The Importance of Seeking Support

For those of you that read my blog regularly, you will know I’m a huge advocate of asking for help and seeking out support.  I have talked in some of my posts about the role that counselling has played in my more recent journey.  I never expected it to become part of my life. Up until a few years ago, I thought that seeing a counsellor meant I would never be a mum and we would be trying to move on from not having a family.  It was always something I would do when we had run out of options and it was just going to be the two of us.  I probably hoped we would never reach that point and therefore I would never have to go and bare my soul to a counsellor.  I used to see counselling as the thing that other people did, it was also something that I associated with ‘failure’.  I have seen others around me struggle, as I did, with the question of whether they should see a counsellor.  Given my own positive experience, I would always encourage others to try it.

We found out in 2008 that we would ‘just need a little help getting pregnant’.  In 2010 we embarked on our first IVF cycle.  Two IVF cycles with two stays in hospital due to OHSS, 12 embryos replaced with not even a hint of a second line, an IVF cycle abroad,  more tests that I can recall, 2 major house renovations and 4 house moves and a stressful job…finally in 2015 I hit rock bottom.  I knew it had been building for about 18 months, hubby tried to encourage me to go and talk to someone, I refused.  Surely that meant I had failed.  When I went to see the GP because I just couldn’t cope with life anymore, he said I needed 2 weeks off work and offered to add me to a 6 month waiting list for counselling.  I refused.  Two days later as I sat at home like a zombie, I knew I wasn’t getting through this, I knew I needed help.  This wasn’t something that my on-line IVF buddies could help me get through.  This wasn’t something family and friends could help me with.  In fact, they had slowly watched me deteriorate into a huge black hole and not one of them could do or say anything to get me out of it.  This was something I had to do.  The realisation hit me that I needed someone who knew what they were dealing with to help me help myself.

The impact of infertility on mental health isn’t often talked about.  It seems like many of us who go through tests, treatments and ultimately grief and loss, expect that we can just ‘get over it’, ‘move on’ or just ‘deal with it’.  I thought that too.  I thought the feelings of emptiness, sadness and loneliness would disappear as soon as we got a positive test.  We never got a positive.  The feelings didn’t disappear.  I don’t think they ever will, but I now know when they are coming and I know they will go again.  Before I sought help, they were just there.  All of the time.  Nothing made any sense.  I hated myself, I hated life.  I didn’t feel like I had a purpose.  I had no future, nothing to look forward to and nothing to work for.  I asked myself often ‘why me’.  Truth is, there is no answer to that question.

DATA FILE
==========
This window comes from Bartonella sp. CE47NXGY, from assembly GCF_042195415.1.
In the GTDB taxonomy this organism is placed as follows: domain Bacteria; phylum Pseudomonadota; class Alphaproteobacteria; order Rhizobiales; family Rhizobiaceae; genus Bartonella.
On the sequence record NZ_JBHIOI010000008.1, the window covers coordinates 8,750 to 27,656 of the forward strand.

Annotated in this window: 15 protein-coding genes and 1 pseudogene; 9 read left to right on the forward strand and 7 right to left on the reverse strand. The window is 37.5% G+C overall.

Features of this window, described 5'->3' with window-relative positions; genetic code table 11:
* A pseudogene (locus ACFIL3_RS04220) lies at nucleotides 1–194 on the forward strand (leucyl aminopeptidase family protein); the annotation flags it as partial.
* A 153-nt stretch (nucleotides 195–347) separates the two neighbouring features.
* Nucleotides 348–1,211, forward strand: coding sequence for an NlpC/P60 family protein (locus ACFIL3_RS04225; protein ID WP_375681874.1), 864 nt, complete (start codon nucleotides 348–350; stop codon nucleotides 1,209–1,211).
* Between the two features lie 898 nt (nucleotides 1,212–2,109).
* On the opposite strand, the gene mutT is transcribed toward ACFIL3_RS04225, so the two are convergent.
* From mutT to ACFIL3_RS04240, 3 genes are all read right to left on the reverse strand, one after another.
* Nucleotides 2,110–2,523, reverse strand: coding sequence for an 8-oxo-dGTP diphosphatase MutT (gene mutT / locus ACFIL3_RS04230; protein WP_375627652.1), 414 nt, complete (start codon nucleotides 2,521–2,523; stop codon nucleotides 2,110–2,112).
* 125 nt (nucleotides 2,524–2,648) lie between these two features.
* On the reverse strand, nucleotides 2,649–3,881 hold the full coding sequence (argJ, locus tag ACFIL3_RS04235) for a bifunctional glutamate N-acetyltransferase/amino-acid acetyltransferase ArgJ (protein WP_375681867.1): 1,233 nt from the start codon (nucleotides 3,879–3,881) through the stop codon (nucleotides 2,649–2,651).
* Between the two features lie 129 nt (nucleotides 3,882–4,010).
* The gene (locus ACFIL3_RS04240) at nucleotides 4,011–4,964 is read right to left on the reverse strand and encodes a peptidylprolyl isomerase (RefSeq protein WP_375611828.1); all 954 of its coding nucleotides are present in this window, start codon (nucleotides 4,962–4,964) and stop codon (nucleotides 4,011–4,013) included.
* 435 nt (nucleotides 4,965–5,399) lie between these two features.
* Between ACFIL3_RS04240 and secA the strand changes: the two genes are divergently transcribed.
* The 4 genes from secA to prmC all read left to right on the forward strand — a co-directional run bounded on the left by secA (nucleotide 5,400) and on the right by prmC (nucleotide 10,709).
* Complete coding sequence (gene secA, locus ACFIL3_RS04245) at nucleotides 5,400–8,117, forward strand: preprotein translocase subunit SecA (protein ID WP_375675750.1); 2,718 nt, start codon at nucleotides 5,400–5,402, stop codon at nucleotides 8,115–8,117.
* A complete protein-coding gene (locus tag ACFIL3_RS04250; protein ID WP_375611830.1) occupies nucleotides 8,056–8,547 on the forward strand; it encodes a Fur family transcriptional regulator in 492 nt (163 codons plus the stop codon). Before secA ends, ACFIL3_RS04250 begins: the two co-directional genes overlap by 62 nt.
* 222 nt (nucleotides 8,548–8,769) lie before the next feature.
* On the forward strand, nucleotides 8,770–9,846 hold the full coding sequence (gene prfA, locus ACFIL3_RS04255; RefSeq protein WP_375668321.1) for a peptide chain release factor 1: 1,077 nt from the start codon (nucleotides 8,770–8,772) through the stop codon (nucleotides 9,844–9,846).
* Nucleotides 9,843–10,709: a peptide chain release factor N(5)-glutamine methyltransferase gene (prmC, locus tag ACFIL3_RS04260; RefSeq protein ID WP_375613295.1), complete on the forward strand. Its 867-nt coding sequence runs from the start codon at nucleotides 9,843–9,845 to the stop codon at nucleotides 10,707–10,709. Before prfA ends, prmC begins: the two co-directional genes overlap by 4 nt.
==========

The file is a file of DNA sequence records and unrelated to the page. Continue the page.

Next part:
I used to be active on a couple of fertility forums.  I would post on the cycle buddies threads as I went through cycle after cycle with others.  In the first few cycles, I celebrated the positive outcomes of others with them.  As time went on, I felt left behind.  I never got a positive and there I was, now cycling with IVF newbies who then also seemed to get their positives.  Forums provided me with some of the most useful information, its how I found out about NK cells, immune testing and opened my eyes to the possibility of IVF abroad.  After transfer 5 I came off the forums.  The reality was, they had become another source of making me feel like a failure. I did everything that everyone else was doing, they seemed to get a positive, all I got was an emoji virtual hug.  For me, they were great in the early days, but as I became more experienced and endured more loss, they became a space that was unhealthy for my mental health.  Stepping away was the only thing I could do.  Don’t be afraid to move away from something that is having an negative impact on you.